Like most colleges, the Rocky Mountain College of Art + Design was quiet on the afternoon of July 12.
There were very few students walking through the grassy campus on their way to class, and even the large Texas Building felt empty upon entry. …
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There were very few students walking through the grassy campus on their way to class, and even the large Texas Building felt empty upon entry. But just down the hall a little, coming from the Sewing Room, were the loud sounds of laughter, playful teasing and calls for help.
“Sarah, I need help!”
“I’m going to do the fringe on this one!”
“Where are the scissors?”
Amid the raucous noise of a half-dozen young girls and mounds of potential material was Sarah Naomi Jones, who, as part of the Athena Project’s Girls Create mentoring program, was teaching sewing and fashion design to sixth through 10th grade girls for a week.
“There’s a lot of project options for the girls, but they can basically make whatever they want,” Jones said. “When I was planning the projects, I started thinking pretty in the box, but once we started, I let them decide what they’d like to create.”
All the girls who participate are at different skill levels with sewing, stitching, and the other necessary techniques, and each wanted to tackle something different.
Caroline Ortman, a 10-year-old from Denver, made a complete outfit out of material she brought in especially for the camp.
“I love sewing. My grandma taught my mom, and my mom taught me,” she said. “My family went to New York City, and I got some cool fabric I’m using to make a skirt and tank top.”
For Torrye Hosier, a 13-year-old from Lakewood, the camp was a chance to learn some techniques, meet new friends, and make lots and lots of pillows as practice.
“I got into fashion because I wanted to start making my own clothes,” she explained. “Most people don’t make clothes that are my size.”
Design has always been a passion for 13-year-old Isabella Pettyjohn, from Highlands Ranch, and her main project at the camp was a dress inspired by the kind Carrie Fisher’s Princess Leia wore in the Star Wars movies.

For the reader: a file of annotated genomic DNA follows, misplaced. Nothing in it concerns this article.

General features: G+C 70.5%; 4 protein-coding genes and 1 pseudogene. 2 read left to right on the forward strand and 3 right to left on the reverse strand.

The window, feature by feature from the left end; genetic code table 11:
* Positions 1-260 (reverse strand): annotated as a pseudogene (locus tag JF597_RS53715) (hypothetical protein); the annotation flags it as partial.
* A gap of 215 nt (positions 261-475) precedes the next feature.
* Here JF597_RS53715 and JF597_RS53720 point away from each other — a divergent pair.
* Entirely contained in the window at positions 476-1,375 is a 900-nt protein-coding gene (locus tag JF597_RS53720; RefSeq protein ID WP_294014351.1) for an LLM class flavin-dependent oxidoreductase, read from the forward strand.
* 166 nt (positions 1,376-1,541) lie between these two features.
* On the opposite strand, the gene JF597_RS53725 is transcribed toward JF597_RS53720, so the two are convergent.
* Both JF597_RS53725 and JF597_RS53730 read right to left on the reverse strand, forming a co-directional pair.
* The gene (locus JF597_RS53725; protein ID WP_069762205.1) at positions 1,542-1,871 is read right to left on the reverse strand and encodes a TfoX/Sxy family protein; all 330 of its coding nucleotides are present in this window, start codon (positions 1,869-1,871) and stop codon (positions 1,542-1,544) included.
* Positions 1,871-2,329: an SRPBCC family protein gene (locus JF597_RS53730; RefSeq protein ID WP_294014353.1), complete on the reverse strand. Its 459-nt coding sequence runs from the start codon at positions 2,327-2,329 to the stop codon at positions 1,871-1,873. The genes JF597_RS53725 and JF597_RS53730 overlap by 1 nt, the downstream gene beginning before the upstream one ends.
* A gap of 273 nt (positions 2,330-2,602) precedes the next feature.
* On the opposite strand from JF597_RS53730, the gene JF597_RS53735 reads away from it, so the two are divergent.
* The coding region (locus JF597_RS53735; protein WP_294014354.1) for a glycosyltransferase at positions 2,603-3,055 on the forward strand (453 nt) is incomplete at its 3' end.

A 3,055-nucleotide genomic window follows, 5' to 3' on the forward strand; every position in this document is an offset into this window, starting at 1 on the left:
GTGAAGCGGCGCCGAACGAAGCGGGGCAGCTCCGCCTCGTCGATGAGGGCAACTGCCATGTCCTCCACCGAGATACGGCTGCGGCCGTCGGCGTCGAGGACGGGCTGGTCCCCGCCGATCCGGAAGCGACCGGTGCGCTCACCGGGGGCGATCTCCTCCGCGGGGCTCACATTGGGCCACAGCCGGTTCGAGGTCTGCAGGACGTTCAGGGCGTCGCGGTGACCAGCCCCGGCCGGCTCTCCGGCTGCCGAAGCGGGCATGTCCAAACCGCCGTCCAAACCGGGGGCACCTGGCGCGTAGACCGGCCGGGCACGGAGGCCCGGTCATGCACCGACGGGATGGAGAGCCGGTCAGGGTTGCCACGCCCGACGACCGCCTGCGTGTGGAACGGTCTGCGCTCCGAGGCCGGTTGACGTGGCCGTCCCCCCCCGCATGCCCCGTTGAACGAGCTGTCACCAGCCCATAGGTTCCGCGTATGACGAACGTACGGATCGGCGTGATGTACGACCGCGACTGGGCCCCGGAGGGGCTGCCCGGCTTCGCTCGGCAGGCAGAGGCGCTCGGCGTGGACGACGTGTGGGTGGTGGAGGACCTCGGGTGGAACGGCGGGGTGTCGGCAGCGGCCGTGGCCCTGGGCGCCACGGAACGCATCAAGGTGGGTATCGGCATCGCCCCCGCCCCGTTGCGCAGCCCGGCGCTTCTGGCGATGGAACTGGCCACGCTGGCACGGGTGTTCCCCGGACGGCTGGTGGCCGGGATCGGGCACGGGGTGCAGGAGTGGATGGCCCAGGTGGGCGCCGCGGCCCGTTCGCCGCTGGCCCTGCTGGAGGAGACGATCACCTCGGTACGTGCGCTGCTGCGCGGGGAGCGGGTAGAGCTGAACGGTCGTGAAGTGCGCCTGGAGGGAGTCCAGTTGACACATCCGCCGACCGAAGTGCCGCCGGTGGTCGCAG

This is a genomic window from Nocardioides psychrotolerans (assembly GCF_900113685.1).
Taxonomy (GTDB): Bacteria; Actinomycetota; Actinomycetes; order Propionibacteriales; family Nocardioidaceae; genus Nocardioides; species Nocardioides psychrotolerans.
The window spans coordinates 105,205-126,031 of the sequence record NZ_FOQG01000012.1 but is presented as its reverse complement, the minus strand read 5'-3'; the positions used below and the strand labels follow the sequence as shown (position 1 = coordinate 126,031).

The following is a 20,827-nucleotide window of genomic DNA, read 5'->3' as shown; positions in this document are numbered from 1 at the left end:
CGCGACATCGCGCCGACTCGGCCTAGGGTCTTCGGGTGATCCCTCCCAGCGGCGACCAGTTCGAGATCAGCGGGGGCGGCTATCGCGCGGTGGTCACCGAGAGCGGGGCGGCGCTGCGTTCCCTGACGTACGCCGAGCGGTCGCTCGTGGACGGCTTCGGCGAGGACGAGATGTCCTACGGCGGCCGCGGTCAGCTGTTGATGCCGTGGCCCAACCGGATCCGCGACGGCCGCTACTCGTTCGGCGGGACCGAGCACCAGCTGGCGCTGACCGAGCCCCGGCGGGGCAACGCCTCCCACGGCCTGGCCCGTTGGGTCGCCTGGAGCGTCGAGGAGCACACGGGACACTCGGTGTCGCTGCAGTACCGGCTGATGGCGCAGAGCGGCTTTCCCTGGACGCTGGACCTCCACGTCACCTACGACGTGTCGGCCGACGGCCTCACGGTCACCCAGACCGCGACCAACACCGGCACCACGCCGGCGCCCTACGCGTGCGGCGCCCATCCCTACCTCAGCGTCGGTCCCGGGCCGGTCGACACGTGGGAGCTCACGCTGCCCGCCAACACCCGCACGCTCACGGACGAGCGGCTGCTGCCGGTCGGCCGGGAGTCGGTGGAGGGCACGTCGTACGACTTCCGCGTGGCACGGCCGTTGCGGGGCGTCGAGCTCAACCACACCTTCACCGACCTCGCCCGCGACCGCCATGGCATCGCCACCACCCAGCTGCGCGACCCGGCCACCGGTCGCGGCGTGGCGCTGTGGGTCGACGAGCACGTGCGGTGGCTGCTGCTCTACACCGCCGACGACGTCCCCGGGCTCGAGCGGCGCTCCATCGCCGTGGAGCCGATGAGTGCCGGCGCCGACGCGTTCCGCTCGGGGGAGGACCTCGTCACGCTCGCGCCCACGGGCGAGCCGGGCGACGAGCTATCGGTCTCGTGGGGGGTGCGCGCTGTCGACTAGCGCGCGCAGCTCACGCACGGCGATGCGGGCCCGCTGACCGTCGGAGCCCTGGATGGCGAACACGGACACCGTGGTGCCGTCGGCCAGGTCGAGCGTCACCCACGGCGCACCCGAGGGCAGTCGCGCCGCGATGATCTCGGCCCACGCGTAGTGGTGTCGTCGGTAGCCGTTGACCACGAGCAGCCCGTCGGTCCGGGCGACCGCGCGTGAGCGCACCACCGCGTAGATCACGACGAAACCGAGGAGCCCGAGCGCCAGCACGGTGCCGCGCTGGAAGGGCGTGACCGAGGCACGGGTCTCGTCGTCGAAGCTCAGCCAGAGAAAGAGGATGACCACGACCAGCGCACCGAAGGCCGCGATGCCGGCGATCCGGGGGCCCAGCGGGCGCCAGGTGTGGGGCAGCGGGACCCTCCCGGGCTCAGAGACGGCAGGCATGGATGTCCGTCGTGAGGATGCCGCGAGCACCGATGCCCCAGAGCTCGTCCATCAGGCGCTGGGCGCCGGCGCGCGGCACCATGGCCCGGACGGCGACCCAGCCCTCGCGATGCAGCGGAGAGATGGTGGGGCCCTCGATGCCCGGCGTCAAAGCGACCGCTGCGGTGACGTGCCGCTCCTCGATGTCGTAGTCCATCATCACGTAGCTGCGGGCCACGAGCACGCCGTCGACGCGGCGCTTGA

“I’ve always been really interested in fashion,” she said, as she worked on the dress. “I love that you can design what you want, and as long as you have the right material, you can make it.”
This is the second year the Athena Project, a nonprofit dedicated to empowering women through the arts, has had a summer camp program for middle school age girls, and the first time it has offered a fashion camp.
“At this age, you’re usually too old for a baby sitter, but there aren’t a lot of options for things to do,” said Angela Astle, Athena Project’s executive producer. “There really aren’t many fashion camp programs for girls during the summer.”
Athena’s summer camps started with Girls Write, a week-long camp which taught girls about playwriting and putting on a show, and has grown this year to include the fashion and visual arts camps.
“We want to empower these girls’ voices and make sure they know their artistic expression is important, and people want to hear what they have to say,” Astle added. “We want to give them the confidence to express themselves.”
In Jones’ fashion program the girls learned more than just a new skill. They also learned the value of making something, the often exploitative way many clothes are made today, and how far creativity can carry them.
“Just like in life, sometimes if you look too close, it might look like you messed up. At those times its important to take a step back and look at the project as a whole and realize it’s not a big deal,” Jones said. “Sometimes you just need to slow down and see what you’re capable of.”
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